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- Subject: Re: Features you would like to see
- From: Mark Hamburg <mhamburg@...>
- Date: Tue, 21 Aug 2007 22:10:32 -0700
on 8/21/07 5:21 PM, David Given at firstname.lastname@example.org wrote:
> Doesn't this mean that when the closure returns, it'll abandon the dynamic
> chain containing the event loop and replace it with a clone of the dynamic
> chain that called the setup code? Which means you end up with no event loop?
> Of course, for this situation to occur at all, then the returning setup code
> must eventually arrive at a call to the event loop, which means that the
> cloned dynamic chain will arrive at the same call, and... I think my head
Yes. When the closure returns through the continuation, you will lose the
current dynamic context and be back in the old dynamic context unless you
also have taken action to save the current context.
I'm not advocating that Lua do this. If Lua had non-local returns, I think
the Dylan answer of "it's an error to do that" is perfectly fine.
I think it's perfectly in keeping with Scheme's generally pure character
that it does exactly what the spec says it does no matter how mind-boggling
that answer is. A continuation is the reification of the call stack. When
the spec says that if you call a continuation, it returns from the call to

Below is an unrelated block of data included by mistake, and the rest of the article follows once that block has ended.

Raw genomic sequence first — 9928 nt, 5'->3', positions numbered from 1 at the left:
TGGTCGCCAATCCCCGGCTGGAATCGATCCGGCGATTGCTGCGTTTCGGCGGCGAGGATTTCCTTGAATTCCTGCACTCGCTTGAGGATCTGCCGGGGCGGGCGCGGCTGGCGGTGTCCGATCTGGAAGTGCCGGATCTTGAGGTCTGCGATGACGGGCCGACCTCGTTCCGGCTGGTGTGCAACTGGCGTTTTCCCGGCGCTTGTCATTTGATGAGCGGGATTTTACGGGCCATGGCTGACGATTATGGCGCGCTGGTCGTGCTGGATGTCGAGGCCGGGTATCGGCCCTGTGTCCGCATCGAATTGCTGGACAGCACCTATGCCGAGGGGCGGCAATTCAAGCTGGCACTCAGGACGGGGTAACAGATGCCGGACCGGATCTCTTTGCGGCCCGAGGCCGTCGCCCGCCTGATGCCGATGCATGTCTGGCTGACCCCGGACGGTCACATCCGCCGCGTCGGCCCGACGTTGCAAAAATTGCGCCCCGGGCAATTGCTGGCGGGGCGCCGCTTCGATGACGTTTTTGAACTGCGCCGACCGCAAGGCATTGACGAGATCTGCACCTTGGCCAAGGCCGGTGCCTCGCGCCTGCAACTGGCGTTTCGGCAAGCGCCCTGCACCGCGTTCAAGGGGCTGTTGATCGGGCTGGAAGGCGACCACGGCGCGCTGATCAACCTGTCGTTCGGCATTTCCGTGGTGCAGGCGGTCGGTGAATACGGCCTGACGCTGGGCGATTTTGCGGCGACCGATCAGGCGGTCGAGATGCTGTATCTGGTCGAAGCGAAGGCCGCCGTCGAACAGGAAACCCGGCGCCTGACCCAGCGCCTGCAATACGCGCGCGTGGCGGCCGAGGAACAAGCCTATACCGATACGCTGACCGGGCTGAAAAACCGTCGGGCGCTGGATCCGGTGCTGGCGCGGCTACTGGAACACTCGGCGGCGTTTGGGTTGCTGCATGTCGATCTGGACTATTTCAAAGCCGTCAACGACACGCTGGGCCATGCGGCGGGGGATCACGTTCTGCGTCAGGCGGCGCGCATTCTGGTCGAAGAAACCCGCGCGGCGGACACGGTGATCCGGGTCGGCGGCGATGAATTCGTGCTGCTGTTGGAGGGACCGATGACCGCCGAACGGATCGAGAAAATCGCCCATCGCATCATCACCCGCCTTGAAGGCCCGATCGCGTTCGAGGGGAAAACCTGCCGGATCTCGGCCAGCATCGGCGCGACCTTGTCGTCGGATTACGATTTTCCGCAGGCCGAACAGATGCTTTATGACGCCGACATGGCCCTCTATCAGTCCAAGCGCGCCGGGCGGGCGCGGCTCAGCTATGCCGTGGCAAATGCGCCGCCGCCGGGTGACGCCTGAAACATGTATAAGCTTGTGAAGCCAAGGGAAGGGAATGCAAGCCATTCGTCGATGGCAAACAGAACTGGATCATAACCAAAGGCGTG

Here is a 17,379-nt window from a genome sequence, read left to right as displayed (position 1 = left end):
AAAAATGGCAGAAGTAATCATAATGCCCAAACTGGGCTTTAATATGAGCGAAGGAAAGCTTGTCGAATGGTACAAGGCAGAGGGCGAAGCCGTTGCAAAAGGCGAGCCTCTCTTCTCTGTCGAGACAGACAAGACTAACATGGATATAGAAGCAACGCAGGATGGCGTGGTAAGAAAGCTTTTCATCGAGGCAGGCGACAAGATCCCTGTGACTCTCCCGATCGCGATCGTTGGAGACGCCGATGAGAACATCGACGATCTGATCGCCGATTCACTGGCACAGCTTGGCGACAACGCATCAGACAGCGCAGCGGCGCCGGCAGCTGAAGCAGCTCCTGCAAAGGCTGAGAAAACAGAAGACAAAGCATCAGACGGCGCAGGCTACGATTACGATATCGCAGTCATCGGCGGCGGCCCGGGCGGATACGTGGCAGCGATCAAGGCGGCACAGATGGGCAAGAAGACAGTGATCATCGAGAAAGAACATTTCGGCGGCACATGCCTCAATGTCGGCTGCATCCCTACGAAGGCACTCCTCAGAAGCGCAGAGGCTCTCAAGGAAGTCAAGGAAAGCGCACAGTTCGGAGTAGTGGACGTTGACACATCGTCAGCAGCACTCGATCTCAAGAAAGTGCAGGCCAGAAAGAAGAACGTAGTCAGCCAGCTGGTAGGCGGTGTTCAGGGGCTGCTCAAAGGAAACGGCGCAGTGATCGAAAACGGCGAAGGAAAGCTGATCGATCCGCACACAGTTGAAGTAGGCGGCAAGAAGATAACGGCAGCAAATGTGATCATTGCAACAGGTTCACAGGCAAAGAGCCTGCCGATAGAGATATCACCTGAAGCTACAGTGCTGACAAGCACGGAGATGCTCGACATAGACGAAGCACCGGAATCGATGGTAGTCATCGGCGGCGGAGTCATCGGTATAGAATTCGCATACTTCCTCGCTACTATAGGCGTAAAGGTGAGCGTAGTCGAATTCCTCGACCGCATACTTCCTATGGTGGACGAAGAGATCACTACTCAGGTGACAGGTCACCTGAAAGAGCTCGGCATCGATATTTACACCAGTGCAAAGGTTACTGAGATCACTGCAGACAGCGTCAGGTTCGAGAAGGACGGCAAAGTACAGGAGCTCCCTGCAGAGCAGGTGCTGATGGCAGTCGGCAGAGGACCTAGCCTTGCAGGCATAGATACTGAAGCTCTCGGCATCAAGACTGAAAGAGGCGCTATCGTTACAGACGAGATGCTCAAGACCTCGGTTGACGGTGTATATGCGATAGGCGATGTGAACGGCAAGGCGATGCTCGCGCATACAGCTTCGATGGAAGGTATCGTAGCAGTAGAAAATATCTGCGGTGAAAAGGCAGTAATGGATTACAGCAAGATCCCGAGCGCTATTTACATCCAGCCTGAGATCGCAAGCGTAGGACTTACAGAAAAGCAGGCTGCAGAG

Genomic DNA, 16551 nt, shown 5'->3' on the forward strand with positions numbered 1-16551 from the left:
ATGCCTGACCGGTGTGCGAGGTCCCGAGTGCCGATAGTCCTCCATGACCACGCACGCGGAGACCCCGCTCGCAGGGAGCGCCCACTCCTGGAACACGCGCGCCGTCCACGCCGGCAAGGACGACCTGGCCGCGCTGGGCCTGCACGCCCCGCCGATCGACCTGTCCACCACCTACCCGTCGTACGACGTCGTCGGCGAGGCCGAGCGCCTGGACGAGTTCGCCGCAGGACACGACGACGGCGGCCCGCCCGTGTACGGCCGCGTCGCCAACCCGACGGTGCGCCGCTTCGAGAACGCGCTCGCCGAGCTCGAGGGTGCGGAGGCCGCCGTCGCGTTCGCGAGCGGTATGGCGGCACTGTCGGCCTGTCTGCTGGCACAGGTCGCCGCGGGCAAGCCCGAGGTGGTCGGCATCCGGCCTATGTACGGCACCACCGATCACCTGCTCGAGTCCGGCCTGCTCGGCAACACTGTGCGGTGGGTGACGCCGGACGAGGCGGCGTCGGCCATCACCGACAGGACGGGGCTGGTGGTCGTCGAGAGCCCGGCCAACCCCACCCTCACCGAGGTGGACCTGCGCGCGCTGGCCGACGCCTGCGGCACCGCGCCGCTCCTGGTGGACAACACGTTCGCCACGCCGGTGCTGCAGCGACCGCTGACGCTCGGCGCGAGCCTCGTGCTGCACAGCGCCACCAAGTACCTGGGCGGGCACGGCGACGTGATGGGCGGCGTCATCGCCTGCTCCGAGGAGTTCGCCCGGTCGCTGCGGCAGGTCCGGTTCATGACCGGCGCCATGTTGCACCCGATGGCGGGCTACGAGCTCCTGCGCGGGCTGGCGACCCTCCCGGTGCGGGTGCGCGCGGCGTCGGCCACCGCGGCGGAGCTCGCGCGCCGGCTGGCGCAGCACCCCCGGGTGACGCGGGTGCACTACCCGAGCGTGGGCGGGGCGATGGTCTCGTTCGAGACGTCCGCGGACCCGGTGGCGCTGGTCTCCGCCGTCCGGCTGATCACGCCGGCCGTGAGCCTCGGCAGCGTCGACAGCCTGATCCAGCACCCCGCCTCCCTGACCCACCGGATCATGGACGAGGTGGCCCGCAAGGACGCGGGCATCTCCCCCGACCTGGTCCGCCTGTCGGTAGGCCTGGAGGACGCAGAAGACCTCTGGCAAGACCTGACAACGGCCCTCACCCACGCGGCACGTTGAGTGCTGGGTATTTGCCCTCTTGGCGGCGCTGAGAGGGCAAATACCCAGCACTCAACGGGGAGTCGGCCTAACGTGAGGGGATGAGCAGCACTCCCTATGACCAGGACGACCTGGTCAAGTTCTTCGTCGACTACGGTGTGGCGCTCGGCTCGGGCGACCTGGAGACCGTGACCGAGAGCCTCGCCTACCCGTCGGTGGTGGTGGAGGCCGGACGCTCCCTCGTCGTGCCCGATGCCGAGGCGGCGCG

call/cc then that's what it does and the consequences all more or less
The world needs design points like Scheme to show what is possible. It also
needs efforts that pull back from the extremes like Lua.
P.S. Translating into Lua syntax...
function call_cc( fn, ... )
Calls fn passing it an exit function and any extra arguments. (I can't
remember whether Scheme's call/cc can take extra arguments, but my example
can...) The results of call_cc are either the results from this call to fn
or the results of calling the exit function passed to fn.
--[[ So far so good. We've just defined a way of creating a non-local exit.
This has issues with how it interacts with pcall, but we will ignore those
for now. ]]
Additional calls to the exit function -- e.g., through storing it in a table
-- result in additional returns from call_cc reinstating the dynamic context
in which call_cc was invoked. In other words, the exit function always does
the same thing no matter where you call it from.